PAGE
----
Wednesday, July 20, 2005

The Wheel, the Web, and the Net

DexCon follow-up #1

We're looking, as we often are at the start of an RPG theory article, at a group of people playing a role-playing game. Who says what when? Who reacts to whose actions? Whose reactions serve as confirmation of whose actions?

If Alice's actions are confirmed and reacted to by Bob, and Bob's actions are confirmed and reacted to by Carol, but Carol's actions aren't confirmed and reacted to by Alice, we have a structure that looks like this.

Alice ----- Bob ----- Carol

Let's say that Bob is a gamemaster. Bob's main role in play is to react to and confirm the contributions of the other players. The other players' main role is to react to and confirm Bob's contributions. Our structure of reaction / confirmation looks like this.

Danielle
|
|
Alice -- Bob -- Carol
|
|
Emily

Of course there is minor interactions between the players, but the primary react/confirm relationship is with the GM. For example, if I say, "I throw a fireball," the person I am looking to to confirm that action is the GM, not so much the other players, although they provide lots of other useful social functions. The responsibility structure looks like the spokes of a wheel, with the GM at the center and the players on the rim.

Okay, now let's look at some totally pervy GMless game, where there is no GMing structure whatsoever and all players say and react whenever. I can't draw a nifty picture of this, because I lack the graphical capability, but each player is connected to each other player, with no exceptions. It is the responsibility of every player to react to and confirm each other player's input. We can image this sort of complicated interconnection as a net.

Now let's imagine a game where, say, each player GMs for the player on their left, in terms of the responsibilities that we're talking about, which is to say reacting to and confirming a player's input. We have a structure that looks like this:

Alice -> Bob
^ |
| v
Carol <- Dan

Where the arrow represents "is responsible for reacting to and confirming contributions to the game." Although the last version didn't much look like one, I call this structure "the web" in my head because, like the net, it is decentralized, but it isn't totally unstructured.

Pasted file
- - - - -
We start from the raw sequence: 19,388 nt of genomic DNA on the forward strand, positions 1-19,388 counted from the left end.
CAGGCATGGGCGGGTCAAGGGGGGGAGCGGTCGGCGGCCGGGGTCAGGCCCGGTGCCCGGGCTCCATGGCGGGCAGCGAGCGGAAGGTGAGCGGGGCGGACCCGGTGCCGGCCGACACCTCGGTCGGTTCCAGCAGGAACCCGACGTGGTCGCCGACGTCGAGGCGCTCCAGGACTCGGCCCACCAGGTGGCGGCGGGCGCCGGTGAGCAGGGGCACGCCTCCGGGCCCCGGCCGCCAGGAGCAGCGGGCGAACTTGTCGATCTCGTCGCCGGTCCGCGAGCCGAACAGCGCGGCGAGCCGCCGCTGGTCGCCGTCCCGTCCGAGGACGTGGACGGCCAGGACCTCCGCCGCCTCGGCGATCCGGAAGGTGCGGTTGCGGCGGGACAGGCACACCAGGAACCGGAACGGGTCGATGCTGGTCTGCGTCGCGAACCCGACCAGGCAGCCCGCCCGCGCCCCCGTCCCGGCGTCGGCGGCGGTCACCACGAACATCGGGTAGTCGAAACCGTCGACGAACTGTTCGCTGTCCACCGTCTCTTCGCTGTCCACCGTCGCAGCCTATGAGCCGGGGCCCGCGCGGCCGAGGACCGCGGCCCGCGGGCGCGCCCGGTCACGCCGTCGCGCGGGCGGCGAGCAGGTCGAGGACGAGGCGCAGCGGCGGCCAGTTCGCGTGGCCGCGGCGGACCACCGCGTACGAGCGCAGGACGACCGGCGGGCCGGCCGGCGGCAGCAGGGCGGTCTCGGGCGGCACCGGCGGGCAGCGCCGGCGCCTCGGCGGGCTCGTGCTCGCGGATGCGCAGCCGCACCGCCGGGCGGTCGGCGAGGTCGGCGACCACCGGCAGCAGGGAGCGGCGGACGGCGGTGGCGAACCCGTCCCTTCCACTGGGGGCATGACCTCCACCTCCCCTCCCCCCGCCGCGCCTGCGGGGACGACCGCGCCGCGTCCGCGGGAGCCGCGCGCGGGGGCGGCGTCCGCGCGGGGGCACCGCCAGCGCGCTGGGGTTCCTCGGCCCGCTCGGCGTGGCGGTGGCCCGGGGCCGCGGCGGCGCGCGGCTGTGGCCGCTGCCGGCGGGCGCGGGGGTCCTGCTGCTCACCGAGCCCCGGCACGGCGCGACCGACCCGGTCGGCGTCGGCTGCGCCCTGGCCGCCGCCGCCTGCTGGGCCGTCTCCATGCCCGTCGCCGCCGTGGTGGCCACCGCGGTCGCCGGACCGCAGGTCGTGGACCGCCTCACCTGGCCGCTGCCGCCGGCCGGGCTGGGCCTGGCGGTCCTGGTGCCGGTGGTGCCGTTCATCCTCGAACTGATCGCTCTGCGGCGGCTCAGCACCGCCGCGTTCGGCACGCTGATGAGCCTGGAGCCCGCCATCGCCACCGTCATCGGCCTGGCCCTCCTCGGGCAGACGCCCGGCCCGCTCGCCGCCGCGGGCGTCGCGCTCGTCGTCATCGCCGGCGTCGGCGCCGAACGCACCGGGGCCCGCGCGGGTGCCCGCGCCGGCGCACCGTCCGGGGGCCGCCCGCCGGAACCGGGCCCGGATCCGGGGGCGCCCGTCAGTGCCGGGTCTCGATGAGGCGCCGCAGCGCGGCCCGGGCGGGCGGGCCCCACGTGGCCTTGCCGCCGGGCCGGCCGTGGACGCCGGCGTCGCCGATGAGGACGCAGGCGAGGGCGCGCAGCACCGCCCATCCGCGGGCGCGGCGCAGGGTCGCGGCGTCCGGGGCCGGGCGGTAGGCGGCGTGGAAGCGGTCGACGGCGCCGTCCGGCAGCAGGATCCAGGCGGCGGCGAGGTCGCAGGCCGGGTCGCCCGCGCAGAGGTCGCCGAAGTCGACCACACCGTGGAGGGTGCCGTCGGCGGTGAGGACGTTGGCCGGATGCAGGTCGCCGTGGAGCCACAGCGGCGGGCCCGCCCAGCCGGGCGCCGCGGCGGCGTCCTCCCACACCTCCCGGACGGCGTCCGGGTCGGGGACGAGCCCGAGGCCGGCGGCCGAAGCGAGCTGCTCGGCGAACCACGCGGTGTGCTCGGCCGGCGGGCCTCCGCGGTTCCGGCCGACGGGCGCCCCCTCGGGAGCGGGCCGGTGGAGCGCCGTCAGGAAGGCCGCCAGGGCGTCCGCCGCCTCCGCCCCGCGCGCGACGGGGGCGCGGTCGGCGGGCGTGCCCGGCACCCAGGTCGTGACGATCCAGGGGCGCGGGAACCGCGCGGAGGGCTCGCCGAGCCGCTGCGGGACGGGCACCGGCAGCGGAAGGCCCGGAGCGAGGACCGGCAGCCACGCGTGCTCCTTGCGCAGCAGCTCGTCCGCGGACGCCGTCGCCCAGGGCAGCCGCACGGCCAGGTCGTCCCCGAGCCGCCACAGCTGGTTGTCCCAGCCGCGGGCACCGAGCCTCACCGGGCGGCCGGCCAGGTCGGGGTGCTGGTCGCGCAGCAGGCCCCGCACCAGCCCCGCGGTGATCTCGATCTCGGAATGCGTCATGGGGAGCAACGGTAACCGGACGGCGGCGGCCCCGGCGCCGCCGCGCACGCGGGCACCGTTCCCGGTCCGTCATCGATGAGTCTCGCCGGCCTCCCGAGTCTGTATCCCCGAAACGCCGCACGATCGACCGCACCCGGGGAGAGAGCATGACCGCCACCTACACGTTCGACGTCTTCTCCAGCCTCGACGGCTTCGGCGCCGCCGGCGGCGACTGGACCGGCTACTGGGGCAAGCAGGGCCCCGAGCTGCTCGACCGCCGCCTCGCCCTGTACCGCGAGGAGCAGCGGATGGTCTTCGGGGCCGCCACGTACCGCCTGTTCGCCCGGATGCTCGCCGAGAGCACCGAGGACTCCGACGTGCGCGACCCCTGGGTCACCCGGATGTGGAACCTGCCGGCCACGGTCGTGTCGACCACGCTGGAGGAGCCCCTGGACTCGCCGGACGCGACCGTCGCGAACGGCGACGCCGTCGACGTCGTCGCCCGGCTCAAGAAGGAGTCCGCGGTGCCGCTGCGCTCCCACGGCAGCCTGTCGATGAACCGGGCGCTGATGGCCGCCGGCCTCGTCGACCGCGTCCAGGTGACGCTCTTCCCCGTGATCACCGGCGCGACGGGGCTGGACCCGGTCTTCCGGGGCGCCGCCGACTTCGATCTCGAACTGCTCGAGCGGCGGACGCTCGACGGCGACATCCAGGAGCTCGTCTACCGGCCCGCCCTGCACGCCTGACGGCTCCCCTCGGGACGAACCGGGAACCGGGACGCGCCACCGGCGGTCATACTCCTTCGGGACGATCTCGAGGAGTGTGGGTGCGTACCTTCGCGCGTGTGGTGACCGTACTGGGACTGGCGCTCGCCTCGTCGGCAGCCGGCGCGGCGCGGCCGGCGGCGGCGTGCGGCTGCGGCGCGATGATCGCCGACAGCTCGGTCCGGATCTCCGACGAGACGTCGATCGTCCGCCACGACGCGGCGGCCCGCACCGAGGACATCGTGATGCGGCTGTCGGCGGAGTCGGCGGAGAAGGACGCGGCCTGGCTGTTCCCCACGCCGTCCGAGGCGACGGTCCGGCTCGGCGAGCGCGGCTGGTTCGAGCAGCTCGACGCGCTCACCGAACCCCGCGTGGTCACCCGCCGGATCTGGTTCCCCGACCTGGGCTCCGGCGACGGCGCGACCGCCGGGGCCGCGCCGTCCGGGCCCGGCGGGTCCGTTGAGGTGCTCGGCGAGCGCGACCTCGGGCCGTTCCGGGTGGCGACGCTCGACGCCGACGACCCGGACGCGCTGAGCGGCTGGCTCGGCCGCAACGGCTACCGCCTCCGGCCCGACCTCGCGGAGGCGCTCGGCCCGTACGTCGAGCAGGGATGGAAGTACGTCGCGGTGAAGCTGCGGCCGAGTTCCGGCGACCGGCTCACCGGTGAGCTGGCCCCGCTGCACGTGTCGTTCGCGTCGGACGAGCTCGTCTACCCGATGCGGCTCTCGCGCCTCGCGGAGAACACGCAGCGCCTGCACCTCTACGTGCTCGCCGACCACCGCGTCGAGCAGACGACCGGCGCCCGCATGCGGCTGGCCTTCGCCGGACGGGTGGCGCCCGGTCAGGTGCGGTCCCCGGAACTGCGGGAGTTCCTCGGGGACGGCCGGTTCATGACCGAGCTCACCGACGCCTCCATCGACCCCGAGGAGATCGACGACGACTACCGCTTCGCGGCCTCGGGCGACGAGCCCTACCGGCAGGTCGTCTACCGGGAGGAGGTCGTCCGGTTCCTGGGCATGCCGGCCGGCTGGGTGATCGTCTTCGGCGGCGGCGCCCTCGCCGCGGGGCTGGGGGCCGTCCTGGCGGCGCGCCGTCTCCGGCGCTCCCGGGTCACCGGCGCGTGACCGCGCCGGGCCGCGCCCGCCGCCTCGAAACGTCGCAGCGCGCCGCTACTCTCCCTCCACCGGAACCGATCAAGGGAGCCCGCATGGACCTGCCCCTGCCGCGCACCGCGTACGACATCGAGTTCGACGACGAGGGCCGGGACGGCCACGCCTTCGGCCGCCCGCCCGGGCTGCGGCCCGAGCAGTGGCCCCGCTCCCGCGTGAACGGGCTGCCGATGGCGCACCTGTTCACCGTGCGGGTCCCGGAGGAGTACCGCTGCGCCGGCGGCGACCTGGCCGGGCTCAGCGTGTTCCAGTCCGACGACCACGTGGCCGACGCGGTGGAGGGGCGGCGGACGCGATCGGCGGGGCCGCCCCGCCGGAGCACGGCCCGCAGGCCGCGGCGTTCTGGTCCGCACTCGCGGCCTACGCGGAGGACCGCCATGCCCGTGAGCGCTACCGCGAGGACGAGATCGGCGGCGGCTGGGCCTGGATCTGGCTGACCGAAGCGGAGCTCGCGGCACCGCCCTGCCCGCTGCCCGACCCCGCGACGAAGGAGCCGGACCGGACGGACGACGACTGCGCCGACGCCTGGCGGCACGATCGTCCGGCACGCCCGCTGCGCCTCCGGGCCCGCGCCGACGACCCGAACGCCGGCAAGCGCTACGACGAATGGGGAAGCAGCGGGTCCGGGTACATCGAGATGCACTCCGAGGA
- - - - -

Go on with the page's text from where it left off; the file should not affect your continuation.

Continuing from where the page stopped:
As far as I'm concerned, those are the three primary types of structures of responsibility in terms of input in the game. If others have other structures to propose, that'd be awesome.

Now, I'm not particularly going to say that one of these structures is the best, or that one of them is the best for a particular creative agenda, or anything else silly and provocative like that. It is patently obvious that they are good for different things. The primary difference between them, at first glance, is where the social pressure is applied. They all suck in different ways: The wheel can be enormous and frustrating pressure on the GM, the net can be annoyingly slow to respond and quash originality, and the web can result in highly disjointed content. I'm sure that, if we try hard, we can come up with other ways that they suck.

But here's the really cool bit. It's about Capes and With Great Power...

Both Capes and With Great Power... are superhero games, and they are both straight-up Narrativist superhero games, but they are very different. Fundamentally, the premise of Capes is about the relationship of the superhero and his powers to society as a whole (are you worthy of your power, in terms of your role in the world), and With Great Power... is about the relationship of the superhero to her own powers and inhumanness. Tony (the author of Capes) would call these the DC story and the Marvel Story, respectively, and I think he's pretty much right about that. Compare Superman, which is all about his role in society and as an ideal, to the X-Men, who don't crime fight or do civic good at all, and whose struggles are mostly with accepting themselves and finding a social group that will accept them.

Here's the kicker -- With Great Power... which is devoted to the internal world of the hero, is solidly a Wheel sort of game. Capes, which is devoted to the hero in the world, is a Net sort of game.

Chew on that.

No, I'm not sure what it means yet. But these three structures are of much deeper importance than just distributing the tasks of GMing. Different task structures result, somehow, in solidly different Premises, SIS contents, Challenges, etc.

12 Comments:

Blogger Martin Ralya said...

This is an excellent breakdown of these three models, Ben -- thanks! I may wind up writing a post about it over on Treasure Tables.

Out of curiosity: what if you're already playing a Wheel game (say, D&D), but want to introduce elements that bring more player input into GM decision making?

12:36 AM  
Blogger Joshua BishopRoby said...

I think you're on to something. Here's one more element that can be consciously bent and tweaked to serve the goals of the game. I would be much more interested in this sort of intentional design rather than the typical 'hey look, we can game without the old GM structure -- let's change things up for the hell of it!'

1:05 AM  
Blogger John Kim said...

You can form structures within a GMless game. A cool visualization of this was in a mini-LARP I played at Knutepunkt, Club Felis. The characters were divided along several lines, the primary of which was the division between house cats and alley cats. As an exercise at the start, the organizers had everyone stand in the room. Then they would ask questions rated on a range between "agree" and "disagree" -- and the players would move to stand between two corners of the room which represented their answer. This let you visually see structures within the group.